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The case of the lunch bag letdown – Should all employee thefts be treated equally?

It has probably happened to most of you. It’s noon, you’re hungry, and that amazing Dagwood-esque sandwich that you got up early to prepare for your lunch is waiting for you in the workplace fridge. Except that it’s not, it’s been stolen, scarpered, misappropriated by one of your colleagues.

Most might consider employee “theft” of a colleague’s lunch to be a minor annoyance, but what if an employee’s purse was stolen, or a personal item from his or her desk? Should it remain a minor annoyance or become a serious matter for HR? Even though most employers are mostly concerned when the employer is the victim of theft by employees, thefts between employees is not something that should be shrugged off.

What is the impact on the workplace?

The theft of lunches or other food from the workplace fridge may seem like a harmless annoyance but a 2013 survey of British employees by reported that theft of food from the fridge was the biggest employee complaint for 25 percent of employees (and second only to vacation scheduling conflicts).

Employee theft of another’s food, if the above survey is accurate, may result in a serious threat to employee morale, trust and camaraderie, and may even spur some employees to try to trap the culprit or exact revenge (cat food sandwich anyone?), all of which can easily spiral into a situation no employer wants to have to deal with.

Consider also that if an employee would steal someone’s food from the refrigerator, whether they would also dip into someone’s purse or other belongings left unattended, or be more likely to steal from the employer? Is stealing from the fridge a clue to someone’s ethics and character? Although I don’t suggest that food theft is the equivalent of serious embezzlement, I believe it is, at minimum, a blatant display of disrespect for co-workers which will work to erode the sense of morale and security that an employer works hard to achieve.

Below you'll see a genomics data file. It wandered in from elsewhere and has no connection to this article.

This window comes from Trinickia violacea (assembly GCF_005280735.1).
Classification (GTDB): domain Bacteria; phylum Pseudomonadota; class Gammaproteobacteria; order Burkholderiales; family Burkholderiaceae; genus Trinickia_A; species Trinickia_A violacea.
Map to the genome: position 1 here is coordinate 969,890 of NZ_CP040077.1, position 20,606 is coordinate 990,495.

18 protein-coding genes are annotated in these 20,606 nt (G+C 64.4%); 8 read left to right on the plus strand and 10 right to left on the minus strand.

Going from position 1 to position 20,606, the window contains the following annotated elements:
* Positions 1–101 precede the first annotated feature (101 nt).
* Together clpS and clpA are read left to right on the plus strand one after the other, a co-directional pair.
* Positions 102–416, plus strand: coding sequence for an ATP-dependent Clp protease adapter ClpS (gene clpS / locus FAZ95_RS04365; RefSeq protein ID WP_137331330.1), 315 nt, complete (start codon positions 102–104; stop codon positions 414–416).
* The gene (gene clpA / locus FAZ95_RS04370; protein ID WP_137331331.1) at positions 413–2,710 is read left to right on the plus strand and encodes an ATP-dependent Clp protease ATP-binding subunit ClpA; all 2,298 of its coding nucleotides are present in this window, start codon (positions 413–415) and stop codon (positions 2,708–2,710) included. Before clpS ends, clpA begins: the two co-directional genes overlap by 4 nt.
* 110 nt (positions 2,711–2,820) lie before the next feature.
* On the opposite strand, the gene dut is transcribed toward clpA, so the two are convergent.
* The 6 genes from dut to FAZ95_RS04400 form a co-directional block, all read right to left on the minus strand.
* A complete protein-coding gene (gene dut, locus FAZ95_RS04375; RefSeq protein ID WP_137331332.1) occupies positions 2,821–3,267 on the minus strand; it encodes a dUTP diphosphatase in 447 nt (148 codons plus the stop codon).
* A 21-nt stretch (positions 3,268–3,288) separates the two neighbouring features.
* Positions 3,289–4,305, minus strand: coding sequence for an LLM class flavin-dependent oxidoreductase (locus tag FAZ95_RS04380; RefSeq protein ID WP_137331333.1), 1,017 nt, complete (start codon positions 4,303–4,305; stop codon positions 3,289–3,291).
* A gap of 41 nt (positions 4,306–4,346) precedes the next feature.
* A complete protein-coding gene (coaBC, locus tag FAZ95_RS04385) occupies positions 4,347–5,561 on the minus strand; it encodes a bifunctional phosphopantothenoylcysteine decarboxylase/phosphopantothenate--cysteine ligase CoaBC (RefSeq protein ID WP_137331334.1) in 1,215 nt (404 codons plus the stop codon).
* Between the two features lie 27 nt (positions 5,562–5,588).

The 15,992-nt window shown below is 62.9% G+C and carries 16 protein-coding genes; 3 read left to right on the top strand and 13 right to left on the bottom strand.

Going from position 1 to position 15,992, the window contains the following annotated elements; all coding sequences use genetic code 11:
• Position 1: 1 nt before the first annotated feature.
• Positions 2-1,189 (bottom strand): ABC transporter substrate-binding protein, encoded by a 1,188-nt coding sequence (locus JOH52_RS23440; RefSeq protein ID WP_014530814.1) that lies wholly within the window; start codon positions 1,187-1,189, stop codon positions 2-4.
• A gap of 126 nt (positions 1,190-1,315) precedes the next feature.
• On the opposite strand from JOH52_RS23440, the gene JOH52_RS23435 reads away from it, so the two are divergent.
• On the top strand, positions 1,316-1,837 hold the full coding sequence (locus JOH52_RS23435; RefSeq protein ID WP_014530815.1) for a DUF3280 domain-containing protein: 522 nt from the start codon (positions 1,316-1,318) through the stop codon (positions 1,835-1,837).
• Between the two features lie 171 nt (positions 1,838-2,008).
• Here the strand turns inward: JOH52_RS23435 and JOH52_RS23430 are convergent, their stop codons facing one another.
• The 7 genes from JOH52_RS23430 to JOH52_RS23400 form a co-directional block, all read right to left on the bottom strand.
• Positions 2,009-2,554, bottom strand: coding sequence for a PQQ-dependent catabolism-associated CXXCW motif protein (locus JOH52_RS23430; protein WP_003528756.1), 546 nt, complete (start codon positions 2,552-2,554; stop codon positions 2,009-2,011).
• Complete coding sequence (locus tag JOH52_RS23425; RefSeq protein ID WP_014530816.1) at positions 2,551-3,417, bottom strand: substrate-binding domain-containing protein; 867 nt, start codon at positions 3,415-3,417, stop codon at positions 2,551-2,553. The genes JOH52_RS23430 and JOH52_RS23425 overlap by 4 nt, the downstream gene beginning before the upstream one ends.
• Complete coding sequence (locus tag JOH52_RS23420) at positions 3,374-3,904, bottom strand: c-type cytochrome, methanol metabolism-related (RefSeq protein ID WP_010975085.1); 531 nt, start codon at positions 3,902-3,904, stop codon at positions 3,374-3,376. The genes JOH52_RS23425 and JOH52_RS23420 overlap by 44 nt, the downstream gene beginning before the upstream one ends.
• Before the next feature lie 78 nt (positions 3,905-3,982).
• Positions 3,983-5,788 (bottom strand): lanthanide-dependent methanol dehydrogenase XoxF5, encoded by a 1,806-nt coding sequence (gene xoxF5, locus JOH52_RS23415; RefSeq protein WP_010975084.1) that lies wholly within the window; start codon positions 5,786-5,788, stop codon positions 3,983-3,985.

So, what’s an employer to do?

Firstly, the best cure is prevention. At the risk of seeming overly paternalistic, employers should remind employees to respect each other and each other’s property, including lunches and other items in the fridge, including in other areas of the workplace. Encourage or require employees to label all items left in the fridge to avoid confusion and mistakes, and enforce a policy where all items left at the end of the day will be disposed of. Remind employees to secure all valuable personal items and avoid leaving them unattended. Be sure to include a statement in your Conduct and Behaviour policy that theft between employees is a serious matter and will not be tolerated and be prepared to act on it fairly (will a manager or top-performing salesperson caught stealing lunches be disciplined in the same manner as any other employee?) depending on the gravity of the incident.

Serious or continued theft incidents might tempt employers to employ security cameras to catch the culprit, however, employers are advised to only use electronic surveillance in accordance with the current laws regarding employee privacy and surveillance (refer to Human Resources PolicyPro chapter on Searches and Surveillance and Conduct and Behaviour).

So even though employers may be tempted to react to complaints of theft between employees (whether food or other personal items) as an employee relations matter which requires mediation, such events should warrant more serious consideration.

Some food for thought (Boo!).

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Michele Glassford

President and Managing Editor at DRH and Lawyer at MacKinnon Law Associates
Michele Glassford, is a lawyer, researcher and policy analyst with a background in employment and labour law.In addition to a part-time law practice in Stoney Creek, Ontario, Michele has worked in the field of labour adjustment for the Health Sector Training and Adjustment Program and has been a Researcher for the Canadian Broadcasting Corporation. Michele also holds the position of President and Managing Editor at D.R. Hancocks & Associates Inc., author of the Human Resources PolicyPros. Read more

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